2. Suarez will be subjected to the ‘Ben Thatcher’ ruling
In the same season that saw Defoe escape further punishment for biting Mascherano, Manchester City defender Ben Thatcher was suspended after the FA overruled the match officials following a horrific challenge on Portsmouth’s Pedro Mendes.
That was deemed an “exceptional case” by the FA, which is a caveat in their regulations that allows them to dismiss a referee report if it is felt that there is a clear error.
Thatcher was only punished because his challenge caused Mendes serious injury; the FA’s preference – and it is a preference, not FIFA directive – is that referees and other officials not be undermined unless the health of a player or players is at risk.
In this case – and because Suarez has previous of both biting and racism – the FA may decide to ignore Friend’s report and suspend Suarez anyway. In this case, a three-match ban is recommended, but because Suarez served a suspension for racism last season, the FA may choose to extend it.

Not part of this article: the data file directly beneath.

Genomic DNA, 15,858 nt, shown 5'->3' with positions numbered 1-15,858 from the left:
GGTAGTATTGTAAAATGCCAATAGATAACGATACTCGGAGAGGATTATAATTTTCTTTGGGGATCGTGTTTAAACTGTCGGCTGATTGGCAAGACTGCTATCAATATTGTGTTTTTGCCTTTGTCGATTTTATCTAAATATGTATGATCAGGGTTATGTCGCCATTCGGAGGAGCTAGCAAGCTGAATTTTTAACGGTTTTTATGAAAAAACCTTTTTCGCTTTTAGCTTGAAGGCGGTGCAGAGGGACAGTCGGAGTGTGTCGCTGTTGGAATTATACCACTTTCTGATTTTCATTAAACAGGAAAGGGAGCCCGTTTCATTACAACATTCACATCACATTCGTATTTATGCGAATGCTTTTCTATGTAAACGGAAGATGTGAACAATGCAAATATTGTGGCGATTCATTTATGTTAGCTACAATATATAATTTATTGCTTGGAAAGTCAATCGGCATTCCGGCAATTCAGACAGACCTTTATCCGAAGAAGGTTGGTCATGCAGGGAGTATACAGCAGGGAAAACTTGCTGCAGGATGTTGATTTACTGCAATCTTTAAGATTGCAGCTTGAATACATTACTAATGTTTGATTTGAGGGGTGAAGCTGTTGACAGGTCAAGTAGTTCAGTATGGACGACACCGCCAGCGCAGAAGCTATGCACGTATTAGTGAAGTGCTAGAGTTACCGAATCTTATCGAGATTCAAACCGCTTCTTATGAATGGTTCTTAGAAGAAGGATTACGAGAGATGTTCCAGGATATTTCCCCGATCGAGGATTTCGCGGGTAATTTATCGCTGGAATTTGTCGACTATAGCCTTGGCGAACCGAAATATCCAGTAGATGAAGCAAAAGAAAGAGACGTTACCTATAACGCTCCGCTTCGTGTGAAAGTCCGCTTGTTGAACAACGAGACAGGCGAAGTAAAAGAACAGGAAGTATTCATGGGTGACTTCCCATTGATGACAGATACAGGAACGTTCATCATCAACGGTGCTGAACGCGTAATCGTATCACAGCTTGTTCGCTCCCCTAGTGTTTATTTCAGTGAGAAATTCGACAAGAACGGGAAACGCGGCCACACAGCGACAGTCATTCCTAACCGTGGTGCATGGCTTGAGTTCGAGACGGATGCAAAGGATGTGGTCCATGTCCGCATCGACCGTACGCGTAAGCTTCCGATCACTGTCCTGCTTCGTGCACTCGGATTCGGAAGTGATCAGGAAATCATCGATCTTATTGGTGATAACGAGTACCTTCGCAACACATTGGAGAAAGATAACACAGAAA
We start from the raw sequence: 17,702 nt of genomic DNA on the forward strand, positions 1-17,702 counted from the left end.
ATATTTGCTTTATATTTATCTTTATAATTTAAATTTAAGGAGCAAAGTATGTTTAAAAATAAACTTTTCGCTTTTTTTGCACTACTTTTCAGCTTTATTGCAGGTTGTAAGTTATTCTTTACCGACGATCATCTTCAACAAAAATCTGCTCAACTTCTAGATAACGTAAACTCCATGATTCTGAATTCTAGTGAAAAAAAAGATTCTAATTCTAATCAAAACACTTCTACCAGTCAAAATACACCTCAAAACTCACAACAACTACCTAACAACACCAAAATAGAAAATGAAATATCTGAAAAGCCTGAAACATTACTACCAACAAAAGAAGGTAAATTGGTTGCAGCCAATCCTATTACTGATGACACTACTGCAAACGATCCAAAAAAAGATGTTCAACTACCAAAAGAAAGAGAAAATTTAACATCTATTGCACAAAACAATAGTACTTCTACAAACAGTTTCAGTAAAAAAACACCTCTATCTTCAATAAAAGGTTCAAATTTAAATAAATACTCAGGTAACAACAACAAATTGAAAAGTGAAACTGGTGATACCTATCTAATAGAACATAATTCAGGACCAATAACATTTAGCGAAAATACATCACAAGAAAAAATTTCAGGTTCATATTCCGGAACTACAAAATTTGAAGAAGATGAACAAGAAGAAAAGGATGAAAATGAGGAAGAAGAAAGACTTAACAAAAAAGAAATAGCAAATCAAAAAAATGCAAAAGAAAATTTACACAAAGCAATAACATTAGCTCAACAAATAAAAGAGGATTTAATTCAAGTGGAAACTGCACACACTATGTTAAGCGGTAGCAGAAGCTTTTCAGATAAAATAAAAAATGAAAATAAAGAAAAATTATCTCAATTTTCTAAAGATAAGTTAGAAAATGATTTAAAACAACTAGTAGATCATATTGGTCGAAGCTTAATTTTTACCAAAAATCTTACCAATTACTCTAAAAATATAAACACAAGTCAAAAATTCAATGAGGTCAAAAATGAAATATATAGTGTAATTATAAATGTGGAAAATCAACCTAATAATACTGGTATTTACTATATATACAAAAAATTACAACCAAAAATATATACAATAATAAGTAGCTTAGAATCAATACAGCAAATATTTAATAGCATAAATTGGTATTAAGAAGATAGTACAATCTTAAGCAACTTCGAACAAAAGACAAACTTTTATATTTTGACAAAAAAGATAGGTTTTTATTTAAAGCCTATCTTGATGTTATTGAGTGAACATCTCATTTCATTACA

However, it would prove contradictory to precedent regarding Defoe, McManaman and Aguero, as Ivanovic was not injured and his health was not compromised by what is an act of petulance more than anything.
3. The match officials missed the bite, allowing the FA to punish Suarez without contradiction
It seems likely that Friend and his assistants simply did not see Suarez bite Ivanovic, in which case the FA can do what it likes.
Certainly Friend did not appear to react to the coming together until Ivanovic complained of being bitten; Friend was behind the play and may not have seen anything other than two players grappling in the area.
If this is indeed the case, it seems likely that Suarez will get a three-match ban for violent conduct.
However, this could be extended at the FA’s discretion because of the nature of the incident, and because Suarez was recently suspended for a serious offence. As seen with Joey Barton, if an incident shows a repeated inclination towards violent behaviour, it could end Suarez’s season or worse.
4. The FA reviews the incident and elects to warn Suarez
This seems to be the least likely scenario, particularly given Suarez’s reputation and rap-sheet.